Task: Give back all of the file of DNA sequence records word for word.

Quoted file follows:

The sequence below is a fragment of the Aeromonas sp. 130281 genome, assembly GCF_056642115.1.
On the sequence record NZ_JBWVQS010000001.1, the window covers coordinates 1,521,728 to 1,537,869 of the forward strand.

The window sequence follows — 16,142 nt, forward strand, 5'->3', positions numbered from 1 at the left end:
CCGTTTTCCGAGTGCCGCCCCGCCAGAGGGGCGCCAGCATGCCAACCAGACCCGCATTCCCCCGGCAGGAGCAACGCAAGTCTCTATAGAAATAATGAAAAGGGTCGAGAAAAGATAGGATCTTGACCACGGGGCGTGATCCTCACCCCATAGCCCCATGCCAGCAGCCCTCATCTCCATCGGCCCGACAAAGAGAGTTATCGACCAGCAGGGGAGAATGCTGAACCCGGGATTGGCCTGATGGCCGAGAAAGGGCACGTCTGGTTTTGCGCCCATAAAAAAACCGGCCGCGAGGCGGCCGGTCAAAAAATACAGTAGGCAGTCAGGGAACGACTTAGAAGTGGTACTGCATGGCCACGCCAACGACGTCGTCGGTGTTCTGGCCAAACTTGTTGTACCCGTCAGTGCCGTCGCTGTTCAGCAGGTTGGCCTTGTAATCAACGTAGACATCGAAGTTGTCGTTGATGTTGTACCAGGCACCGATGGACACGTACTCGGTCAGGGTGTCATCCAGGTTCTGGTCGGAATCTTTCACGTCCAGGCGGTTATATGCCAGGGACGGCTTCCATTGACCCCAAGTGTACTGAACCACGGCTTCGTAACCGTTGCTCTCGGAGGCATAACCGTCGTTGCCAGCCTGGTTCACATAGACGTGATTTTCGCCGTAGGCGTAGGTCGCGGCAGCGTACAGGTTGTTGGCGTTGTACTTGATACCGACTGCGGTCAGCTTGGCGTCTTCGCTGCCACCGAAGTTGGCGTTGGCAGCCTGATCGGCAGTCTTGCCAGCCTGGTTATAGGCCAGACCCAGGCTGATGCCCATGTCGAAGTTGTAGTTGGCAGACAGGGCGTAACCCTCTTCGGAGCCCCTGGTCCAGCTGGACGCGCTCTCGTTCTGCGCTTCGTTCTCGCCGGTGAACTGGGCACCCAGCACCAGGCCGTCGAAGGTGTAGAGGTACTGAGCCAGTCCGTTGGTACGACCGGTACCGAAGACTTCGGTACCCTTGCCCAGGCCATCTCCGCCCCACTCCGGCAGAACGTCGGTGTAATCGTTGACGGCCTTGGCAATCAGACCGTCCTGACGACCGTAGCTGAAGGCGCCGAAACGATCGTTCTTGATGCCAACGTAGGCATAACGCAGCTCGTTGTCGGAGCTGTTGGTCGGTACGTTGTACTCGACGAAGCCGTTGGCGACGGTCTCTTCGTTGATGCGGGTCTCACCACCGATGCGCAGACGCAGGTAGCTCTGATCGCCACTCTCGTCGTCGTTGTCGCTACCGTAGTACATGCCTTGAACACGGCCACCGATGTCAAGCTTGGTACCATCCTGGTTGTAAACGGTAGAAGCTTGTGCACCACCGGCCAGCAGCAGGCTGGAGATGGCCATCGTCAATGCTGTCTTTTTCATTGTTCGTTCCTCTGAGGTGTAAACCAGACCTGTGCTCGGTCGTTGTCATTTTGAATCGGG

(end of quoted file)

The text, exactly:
The sequence below is a fragment of the Aeromonas sp. 130281 genome, assembly GCF_056642115.1.
On the sequence record NZ_JBWVQS010000001.1, the window covers coordinates 1,521,728 to 1,537,869 of the forward strand.

The window sequence follows — 16,142 nt, forward strand, 5'->3', positions numbered from 1 at the left end:
CCGTTTTCCGAGTGCCGCCCCGCCAGAGGGGCGCCAGCATGCCAACCAGACCCGCATTCCCCCGGCAGGAGCAACGCAAGTCTCTATAGAAATAATGAAAAGGGTCGAGAAAAGATAGGATCTTGACCACGGGGCGTGATCCTCACCCCATAGCCCCATGCCAGCAGCCCTCATCTCCATCGGCCCGACAAAGAGAGTTATCGACCAGCAGGGGAGAATGCTGAACCCGGGATTGGCCTGATGGCCGAGAAAGGGCACGTCTGGTTTTGCGCCCATAAAAAAACCGGCCGCGAGGCGGCCGGTCAAAAAATACAGTAGGCAGTCAGGGAACGACTTAGAAGTGGTACTGCATGGCCACGCCAACGACGTCGTCGGTGTTCTGGCCAAACTTGTTGTACCCGTCAGTGCCGTCGCTGTTCAGCAGGTTGGCCTTGTAATCAACGTAGACATCGAAGTTGTCGTTGATGTTGTACCAGGCACCGATGGACACGTACTCGGTCAGGGTGTCATCCAGGTTCTGGTCGGAATCTTTCACGTCCAGGCGGTTATATGCCAGGGACGGCTTCCATTGACCCCAAGTGTACTGAACCACGGCTTCGTAACCGTTGCTCTCGGAGGCATAACCGTCGTTGCCAGCCTGGTTCACATAGACGTGATTTTCGCCGTAGGCGTAGGTCGCGGCAGCGTACAGGTTGTTGGCGTTGTACTTGATACCGACTGCGGTCAGCTTGGCGTCTTCGCTGCCACCGAAGTTGGCGTTGGCAGCCTGATCGGCAGTCTTGCCAGCCTGGTTATAGGCCAGACCCAGGCTGATGCCCATGTCGAAGTTGTAGTTGGCAGACAGGGCGTAACCCTCTTCGGAGCCCCTGGTCCAGCTGGACGCGCTCTCGTTCTGCGCTTCGTTCTCGCCGGTGAACTGGGCACCCAGCACCAGGCCGTCGAAGGTGTAGAGGTACTGAGCCAGTCCGTTGGTACGACCGGTACCGAAGACTTCGGTACCCTTGCCCAGGCCATCTCCGCCCCACTCCGGCAGAACGTCGGTGTAATCGTTGACGGCCTTGGCAATCAGACCGTCCTGACGACCGTAGCTGAAGGCGCCGAAACGATCGTTCTTGATGCCAACGTAGGCATAACGCAGCTCGTTGTCGGAGCTGTTGGTCGGTACGTTGTACTCGACGAAGCCGTTGGCGACGGTCTCTTCGTTGATGCGGGTCTCACCACCGATGCGCAGACGCAGGTAGCTCTGATCGCCACTCTCGTCGTCGTTGTCGCTACCGTAGTACATGCCTTGAACACGGCCACCGATGTCAAGCTTGGTACCATCCTGGTTGTAAACGGTAGAAGCTTGTGCACCACCGGCCAGCAGCAGGCTGGAGATGGCCATCGTCAATGCTGTCTTTTTCATTGTTCGTTCCTCTGAGGTGTAAACCAGACCTGTGCTCGGTCGTTGTCATTTTGAATCGGG